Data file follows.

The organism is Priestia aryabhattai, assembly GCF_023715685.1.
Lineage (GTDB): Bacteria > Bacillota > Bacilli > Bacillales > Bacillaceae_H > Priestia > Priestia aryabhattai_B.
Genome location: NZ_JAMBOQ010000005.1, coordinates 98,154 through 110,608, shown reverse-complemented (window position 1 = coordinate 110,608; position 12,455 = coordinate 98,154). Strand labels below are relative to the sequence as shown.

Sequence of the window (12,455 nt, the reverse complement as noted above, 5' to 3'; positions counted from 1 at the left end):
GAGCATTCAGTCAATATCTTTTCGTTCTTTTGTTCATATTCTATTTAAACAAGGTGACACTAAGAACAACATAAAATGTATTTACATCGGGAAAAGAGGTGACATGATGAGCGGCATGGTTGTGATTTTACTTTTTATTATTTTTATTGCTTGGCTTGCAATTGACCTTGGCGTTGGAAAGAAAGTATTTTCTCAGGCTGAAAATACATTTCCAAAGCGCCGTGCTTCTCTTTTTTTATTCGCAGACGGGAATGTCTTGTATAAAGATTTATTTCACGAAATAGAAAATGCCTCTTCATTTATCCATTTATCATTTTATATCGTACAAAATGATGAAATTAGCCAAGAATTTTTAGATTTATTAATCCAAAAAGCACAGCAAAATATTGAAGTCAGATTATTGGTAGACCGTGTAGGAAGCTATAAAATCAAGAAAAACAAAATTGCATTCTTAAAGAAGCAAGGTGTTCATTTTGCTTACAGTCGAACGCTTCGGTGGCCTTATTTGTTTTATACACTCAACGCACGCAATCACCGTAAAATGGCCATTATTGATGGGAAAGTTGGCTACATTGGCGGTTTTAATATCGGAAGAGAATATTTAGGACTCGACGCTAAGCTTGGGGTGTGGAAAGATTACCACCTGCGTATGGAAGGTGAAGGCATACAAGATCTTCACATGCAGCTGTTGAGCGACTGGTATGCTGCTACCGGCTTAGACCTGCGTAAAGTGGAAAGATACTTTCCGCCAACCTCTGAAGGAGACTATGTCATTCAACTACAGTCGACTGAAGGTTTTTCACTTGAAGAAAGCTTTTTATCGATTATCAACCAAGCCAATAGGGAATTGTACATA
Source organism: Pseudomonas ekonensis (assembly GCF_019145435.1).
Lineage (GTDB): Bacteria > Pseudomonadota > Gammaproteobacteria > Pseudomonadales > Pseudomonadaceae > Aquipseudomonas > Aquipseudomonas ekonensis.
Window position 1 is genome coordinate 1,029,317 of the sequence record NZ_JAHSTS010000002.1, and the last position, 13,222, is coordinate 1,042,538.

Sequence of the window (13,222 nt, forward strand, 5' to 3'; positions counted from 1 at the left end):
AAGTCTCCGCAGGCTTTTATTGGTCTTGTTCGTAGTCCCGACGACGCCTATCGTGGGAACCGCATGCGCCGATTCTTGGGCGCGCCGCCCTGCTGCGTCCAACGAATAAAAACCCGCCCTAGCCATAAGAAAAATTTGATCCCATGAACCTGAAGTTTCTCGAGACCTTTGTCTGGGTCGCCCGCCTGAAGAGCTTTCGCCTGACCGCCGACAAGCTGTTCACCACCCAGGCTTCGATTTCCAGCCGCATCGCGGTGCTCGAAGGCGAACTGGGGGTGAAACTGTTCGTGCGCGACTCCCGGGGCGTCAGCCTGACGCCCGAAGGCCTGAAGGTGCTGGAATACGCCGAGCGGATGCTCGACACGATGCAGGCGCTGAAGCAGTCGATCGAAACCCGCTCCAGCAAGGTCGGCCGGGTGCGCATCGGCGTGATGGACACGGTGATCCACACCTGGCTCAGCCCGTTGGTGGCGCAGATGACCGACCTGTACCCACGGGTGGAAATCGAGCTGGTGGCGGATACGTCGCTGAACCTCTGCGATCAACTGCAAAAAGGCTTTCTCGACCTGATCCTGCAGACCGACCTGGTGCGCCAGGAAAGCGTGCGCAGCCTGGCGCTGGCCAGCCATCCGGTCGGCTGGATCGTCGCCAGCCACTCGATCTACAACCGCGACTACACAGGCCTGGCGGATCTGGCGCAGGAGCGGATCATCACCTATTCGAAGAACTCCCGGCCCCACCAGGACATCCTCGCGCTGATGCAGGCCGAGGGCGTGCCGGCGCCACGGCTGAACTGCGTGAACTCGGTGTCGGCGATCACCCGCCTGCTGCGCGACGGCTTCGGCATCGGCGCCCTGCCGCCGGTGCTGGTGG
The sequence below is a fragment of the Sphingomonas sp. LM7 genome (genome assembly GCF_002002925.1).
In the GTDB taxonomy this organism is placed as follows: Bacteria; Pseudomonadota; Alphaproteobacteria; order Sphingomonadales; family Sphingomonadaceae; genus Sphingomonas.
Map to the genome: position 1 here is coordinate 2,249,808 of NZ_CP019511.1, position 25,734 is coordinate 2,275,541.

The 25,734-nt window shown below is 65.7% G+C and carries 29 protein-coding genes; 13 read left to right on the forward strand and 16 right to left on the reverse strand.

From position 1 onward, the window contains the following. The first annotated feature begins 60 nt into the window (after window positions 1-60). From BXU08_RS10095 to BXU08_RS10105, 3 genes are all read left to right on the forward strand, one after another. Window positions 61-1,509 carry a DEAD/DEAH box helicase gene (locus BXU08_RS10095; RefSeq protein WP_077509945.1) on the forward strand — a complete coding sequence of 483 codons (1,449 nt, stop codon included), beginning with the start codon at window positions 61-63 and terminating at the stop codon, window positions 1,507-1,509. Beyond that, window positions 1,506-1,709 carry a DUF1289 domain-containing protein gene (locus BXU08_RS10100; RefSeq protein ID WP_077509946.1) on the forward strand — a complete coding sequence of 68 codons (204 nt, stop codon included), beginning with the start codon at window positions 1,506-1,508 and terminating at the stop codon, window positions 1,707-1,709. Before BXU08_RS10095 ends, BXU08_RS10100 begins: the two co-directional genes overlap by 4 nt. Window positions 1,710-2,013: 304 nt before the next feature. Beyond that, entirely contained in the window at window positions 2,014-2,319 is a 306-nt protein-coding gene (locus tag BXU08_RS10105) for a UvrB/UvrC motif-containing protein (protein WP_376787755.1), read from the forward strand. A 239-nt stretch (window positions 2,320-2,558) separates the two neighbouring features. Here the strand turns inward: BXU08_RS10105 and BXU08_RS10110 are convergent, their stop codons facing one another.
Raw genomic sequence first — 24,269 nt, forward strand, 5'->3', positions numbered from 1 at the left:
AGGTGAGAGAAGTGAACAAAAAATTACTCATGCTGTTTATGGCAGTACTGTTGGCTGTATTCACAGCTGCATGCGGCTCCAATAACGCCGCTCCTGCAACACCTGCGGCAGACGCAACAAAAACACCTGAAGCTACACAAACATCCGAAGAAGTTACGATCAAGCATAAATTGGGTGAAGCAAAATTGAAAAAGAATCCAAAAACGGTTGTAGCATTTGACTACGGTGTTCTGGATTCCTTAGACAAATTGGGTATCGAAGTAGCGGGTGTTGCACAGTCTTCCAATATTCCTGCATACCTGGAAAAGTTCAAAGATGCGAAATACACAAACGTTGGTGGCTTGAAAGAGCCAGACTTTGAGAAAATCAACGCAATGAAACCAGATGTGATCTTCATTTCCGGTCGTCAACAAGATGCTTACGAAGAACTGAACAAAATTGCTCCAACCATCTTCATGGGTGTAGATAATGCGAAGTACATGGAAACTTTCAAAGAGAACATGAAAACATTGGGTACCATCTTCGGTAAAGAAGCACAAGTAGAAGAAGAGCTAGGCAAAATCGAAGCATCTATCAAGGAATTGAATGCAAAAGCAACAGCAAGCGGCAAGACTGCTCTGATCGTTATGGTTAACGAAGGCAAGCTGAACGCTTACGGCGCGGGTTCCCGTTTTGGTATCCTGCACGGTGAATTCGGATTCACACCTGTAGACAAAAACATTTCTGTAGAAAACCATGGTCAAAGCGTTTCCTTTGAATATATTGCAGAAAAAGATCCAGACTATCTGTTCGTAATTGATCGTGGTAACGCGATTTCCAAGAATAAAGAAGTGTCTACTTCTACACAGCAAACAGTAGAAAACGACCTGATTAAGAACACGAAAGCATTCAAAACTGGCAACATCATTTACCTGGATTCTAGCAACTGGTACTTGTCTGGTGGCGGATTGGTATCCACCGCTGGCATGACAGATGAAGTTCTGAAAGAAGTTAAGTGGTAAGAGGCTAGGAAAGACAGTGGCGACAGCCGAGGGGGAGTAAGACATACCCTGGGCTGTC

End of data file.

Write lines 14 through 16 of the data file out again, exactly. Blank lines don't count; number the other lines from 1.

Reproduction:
The 25,734-nt window shown below is 65.7% G+C and carries 29 protein-coding genes; 13 read left to right on the forward strand and 16 right to left on the reverse strand.

From position 1 onward, the window contains the following. The first annotated feature begins 60 nt into the window (after window positions 1-60). From BXU08_RS10095 to BXU08_RS10105, 3 genes are all read left to right on the forward strand, one after another. Window positions 61-1,509 carry a DEAD/DEAH box helicase gene (locus BXU08_RS10095; RefSeq protein WP_077509945.1) on the forward strand — a complete coding sequence of 483 codons (1,449 nt, stop codon included), beginning with the start codon at window positions 61-63 and terminating at the stop codon, window positions 1,507-1,509. Beyond that, window positions 1,506-1,709 carry a DUF1289 domain-containing protein gene (locus BXU08_RS10100; RefSeq protein ID WP_077509946.1) on the forward strand — a complete coding sequence of 68 codons (204 nt, stop codon included), beginning with the start codon at window positions 1,506-1,508 and terminating at the stop codon, window positions 1,707-1,709. Before BXU08_RS10095 ends, BXU08_RS10100 begins: the two co-directional genes overlap by 4 nt. Window positions 1,710-2,013: 304 nt before the next feature. Beyond that, entirely contained in the window at window positions 2,014-2,319 is a 306-nt protein-coding gene (locus tag BXU08_RS10105) for a UvrB/UvrC motif-containing protein (protein WP_376787755.1), read from the forward strand. A 239-nt stretch (window positions 2,320-2,558) separates the two neighbouring features. Here the strand turns inward: BXU08_RS10105 and BXU08_RS10110 are convergent, their stop codons facing one another.
Raw genomic sequence first — 24,269 nt, forward strand, 5'->3', positions numbered from 1 at the left: